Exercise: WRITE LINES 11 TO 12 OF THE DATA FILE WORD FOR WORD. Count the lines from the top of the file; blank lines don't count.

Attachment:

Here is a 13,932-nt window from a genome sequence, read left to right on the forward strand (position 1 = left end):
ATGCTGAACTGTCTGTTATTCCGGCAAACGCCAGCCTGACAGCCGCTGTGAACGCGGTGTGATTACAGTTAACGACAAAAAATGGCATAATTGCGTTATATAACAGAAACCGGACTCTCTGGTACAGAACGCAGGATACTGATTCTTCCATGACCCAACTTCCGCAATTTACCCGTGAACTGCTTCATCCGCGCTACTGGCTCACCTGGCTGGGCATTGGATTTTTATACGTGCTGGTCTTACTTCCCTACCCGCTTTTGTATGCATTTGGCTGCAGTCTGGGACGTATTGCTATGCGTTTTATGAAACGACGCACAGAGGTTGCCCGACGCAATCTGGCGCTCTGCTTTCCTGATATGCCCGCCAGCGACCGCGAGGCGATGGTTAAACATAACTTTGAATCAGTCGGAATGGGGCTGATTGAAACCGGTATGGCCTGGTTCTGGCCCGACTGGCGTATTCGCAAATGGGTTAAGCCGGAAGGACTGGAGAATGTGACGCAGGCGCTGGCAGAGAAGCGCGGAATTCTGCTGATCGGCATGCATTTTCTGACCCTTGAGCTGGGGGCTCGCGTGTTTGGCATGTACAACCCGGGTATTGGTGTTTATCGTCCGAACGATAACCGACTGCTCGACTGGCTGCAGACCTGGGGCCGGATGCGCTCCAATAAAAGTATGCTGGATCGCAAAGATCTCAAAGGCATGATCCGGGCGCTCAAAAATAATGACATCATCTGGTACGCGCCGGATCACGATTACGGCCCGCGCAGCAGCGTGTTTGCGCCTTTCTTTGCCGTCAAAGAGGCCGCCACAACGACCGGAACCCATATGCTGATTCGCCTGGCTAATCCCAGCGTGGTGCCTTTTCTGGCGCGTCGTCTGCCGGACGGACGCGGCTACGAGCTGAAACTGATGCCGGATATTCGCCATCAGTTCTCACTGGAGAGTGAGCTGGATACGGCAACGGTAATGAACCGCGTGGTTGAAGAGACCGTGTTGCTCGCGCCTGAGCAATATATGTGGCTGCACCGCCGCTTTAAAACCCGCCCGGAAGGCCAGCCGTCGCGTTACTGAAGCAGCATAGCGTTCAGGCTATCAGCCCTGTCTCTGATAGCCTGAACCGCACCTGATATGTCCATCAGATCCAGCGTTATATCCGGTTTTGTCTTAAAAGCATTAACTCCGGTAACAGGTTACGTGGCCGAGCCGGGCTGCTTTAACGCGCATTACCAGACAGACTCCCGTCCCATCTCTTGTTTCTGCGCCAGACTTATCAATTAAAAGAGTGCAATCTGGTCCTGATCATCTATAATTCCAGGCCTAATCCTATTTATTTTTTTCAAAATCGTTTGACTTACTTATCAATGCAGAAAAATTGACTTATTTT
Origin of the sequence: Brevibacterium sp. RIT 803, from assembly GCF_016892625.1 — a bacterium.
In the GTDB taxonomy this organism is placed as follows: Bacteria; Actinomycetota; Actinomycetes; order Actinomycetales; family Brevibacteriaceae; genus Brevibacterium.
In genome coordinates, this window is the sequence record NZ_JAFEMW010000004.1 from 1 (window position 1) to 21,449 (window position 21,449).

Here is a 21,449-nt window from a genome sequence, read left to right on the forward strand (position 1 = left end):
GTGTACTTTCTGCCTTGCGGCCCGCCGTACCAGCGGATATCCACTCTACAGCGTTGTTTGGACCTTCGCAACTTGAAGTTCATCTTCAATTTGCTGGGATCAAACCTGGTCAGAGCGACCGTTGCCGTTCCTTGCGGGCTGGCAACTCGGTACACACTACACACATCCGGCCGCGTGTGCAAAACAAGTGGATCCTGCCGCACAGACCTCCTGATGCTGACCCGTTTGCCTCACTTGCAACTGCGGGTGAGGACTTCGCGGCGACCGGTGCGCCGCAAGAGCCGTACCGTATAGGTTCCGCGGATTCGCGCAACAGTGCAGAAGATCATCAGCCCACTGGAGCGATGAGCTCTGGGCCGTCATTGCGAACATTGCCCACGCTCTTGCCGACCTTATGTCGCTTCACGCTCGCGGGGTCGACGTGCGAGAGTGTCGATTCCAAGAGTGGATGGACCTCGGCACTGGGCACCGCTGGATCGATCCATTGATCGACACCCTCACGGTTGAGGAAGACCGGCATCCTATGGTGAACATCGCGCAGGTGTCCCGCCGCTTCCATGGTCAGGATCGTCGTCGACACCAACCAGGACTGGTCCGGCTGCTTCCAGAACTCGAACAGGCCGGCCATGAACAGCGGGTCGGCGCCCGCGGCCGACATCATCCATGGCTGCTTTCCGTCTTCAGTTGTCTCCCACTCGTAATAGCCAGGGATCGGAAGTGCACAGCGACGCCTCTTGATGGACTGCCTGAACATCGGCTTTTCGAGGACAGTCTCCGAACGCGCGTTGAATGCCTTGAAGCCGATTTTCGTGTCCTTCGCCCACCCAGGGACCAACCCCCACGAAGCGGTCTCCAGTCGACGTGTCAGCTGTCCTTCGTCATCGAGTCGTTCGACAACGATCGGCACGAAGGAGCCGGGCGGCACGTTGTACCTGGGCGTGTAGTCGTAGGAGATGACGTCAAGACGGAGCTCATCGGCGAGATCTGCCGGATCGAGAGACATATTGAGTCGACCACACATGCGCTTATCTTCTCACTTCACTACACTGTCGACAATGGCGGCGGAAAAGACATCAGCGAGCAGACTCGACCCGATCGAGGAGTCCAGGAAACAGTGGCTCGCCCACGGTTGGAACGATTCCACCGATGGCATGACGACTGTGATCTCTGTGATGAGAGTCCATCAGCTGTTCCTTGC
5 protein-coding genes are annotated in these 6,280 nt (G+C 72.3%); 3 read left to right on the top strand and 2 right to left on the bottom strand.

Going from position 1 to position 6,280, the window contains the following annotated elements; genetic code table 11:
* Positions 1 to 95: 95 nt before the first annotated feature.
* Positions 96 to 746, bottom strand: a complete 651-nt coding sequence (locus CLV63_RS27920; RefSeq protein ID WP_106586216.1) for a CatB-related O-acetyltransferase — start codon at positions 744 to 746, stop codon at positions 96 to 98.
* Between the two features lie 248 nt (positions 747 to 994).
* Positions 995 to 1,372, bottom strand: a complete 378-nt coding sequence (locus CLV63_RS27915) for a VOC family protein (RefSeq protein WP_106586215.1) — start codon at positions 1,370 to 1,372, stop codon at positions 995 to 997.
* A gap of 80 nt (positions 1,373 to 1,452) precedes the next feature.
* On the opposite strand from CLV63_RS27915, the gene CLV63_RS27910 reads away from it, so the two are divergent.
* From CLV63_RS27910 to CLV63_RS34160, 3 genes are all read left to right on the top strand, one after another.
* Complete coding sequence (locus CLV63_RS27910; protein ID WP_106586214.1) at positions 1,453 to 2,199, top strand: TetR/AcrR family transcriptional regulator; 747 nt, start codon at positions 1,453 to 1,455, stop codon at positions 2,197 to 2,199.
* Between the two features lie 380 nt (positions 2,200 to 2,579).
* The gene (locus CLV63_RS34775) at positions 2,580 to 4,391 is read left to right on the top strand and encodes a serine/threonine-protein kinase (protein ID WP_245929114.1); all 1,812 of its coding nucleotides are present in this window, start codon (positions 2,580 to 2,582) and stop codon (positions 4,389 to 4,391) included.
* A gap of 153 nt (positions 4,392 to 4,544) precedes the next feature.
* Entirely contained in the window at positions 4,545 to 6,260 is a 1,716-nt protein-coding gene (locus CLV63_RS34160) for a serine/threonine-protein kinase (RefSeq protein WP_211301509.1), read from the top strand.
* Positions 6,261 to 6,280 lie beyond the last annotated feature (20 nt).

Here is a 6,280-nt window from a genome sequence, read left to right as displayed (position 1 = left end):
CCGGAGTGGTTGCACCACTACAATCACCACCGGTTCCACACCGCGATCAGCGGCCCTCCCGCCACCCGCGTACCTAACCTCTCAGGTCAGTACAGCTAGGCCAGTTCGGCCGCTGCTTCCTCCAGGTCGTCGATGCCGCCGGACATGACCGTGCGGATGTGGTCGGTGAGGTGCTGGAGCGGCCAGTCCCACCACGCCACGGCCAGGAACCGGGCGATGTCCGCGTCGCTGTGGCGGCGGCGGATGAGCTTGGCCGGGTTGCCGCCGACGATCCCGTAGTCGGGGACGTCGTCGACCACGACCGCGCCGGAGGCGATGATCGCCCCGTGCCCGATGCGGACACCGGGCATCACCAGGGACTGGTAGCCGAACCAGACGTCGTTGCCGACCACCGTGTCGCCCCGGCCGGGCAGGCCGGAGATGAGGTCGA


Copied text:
* Positions 96 to 746, bottom strand: a complete 651-nt coding sequence (locus CLV63_RS27920; RefSeq protein ID WP_106586216.1) for a CatB-related O-acetyltransferase — start codon at positions 744 to 746, stop codon at positions 96 to 98.
* Between the two features lie 248 nt (positions 747 to 994).